One of the biggest challenges higher-ed leaders face is obtaining cooperation and agreement as they strive to move their institution forward.
Despite this major challenge, moving forward is a top priority–and an essential objective if instititions are to survive in a rapidly-changing higher education enviornment.
Institutions are grappling with pandemic-related challenges, shrinking enrollments as the number of high school graduates decline, and unrest related to politics and policy.
An innovative theory from the Clayton Christensen Institute aims to help higher-ed leaders better understand the inner workings of different levels of agreement inside their institutions and better equip them with the right tools to more their institutions forward.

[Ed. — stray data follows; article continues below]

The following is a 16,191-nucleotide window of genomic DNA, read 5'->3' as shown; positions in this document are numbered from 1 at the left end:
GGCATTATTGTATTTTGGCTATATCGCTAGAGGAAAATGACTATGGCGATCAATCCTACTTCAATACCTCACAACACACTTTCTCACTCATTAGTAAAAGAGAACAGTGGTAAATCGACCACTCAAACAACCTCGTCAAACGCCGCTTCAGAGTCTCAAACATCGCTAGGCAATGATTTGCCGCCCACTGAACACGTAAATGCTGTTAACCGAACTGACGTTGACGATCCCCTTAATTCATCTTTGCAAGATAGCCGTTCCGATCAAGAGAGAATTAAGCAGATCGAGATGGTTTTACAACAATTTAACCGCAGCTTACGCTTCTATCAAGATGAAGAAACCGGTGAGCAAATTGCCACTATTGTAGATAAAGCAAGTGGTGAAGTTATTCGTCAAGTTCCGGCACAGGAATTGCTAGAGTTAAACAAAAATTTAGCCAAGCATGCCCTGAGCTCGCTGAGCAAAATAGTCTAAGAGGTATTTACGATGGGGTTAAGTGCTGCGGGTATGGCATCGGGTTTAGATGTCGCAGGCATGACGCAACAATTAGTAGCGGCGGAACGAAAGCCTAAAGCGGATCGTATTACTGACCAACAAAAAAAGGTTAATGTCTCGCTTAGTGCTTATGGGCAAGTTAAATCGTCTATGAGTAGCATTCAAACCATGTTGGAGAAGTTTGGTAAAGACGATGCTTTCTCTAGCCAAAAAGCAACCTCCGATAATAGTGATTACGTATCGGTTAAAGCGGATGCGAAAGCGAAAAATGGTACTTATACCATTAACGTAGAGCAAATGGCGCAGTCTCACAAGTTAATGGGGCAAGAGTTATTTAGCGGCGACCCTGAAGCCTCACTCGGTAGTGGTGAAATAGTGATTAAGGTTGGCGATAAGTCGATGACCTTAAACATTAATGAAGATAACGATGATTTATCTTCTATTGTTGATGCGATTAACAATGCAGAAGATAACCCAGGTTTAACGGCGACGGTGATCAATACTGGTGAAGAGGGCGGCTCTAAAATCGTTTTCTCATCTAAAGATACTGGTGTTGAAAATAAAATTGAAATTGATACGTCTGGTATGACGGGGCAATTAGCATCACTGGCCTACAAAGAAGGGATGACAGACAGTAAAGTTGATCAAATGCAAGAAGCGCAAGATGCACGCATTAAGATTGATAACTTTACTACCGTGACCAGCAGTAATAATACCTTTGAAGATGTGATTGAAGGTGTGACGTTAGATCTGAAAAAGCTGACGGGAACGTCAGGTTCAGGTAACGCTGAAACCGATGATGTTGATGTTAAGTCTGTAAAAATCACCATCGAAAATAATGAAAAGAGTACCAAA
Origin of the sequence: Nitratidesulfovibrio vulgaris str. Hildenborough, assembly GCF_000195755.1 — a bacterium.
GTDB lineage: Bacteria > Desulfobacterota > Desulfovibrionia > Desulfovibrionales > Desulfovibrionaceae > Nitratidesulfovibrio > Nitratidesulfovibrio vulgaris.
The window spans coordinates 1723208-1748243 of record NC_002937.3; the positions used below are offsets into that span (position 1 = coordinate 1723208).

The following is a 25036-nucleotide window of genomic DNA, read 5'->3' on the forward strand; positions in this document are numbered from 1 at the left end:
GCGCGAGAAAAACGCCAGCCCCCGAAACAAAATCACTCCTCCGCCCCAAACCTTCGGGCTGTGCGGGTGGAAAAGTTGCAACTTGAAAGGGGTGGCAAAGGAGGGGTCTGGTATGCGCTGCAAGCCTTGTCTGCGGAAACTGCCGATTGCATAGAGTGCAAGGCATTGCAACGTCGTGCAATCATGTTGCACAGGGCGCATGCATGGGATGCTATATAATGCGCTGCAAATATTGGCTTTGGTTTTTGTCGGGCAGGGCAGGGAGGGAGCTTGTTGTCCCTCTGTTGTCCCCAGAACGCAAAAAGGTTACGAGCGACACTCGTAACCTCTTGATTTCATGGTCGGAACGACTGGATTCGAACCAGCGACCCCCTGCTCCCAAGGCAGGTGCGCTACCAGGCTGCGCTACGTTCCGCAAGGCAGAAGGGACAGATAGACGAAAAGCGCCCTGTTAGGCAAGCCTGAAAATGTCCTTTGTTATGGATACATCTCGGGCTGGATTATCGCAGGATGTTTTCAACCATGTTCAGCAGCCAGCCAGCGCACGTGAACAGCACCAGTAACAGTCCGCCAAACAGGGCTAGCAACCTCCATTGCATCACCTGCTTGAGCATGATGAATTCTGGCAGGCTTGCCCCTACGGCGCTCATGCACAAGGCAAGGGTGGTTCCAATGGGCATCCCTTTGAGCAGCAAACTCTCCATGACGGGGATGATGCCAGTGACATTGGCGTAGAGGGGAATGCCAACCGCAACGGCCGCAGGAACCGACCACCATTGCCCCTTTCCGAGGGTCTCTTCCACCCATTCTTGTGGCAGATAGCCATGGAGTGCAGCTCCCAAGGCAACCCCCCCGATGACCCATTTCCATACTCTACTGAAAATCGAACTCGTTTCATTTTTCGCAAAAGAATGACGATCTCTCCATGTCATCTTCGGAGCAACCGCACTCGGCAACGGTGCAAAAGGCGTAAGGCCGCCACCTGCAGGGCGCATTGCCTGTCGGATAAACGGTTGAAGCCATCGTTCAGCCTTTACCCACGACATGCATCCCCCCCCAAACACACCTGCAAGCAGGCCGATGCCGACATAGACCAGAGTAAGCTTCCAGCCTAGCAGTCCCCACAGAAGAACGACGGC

There are a number of tools, ranging from motivational, visionary speeches to command-and-control orders, that higher-ed leaders can use to convince individuals to cooperate and work together. These are called the Tools of Cooperation.
Leadership tools are focused on results, as opposed to process, and are considered more effective because there is strong consensus about what individuals want from being part of the organization. Community members will follow visionary leaders with good standing and gravitas because they’re in agreement about what they want.
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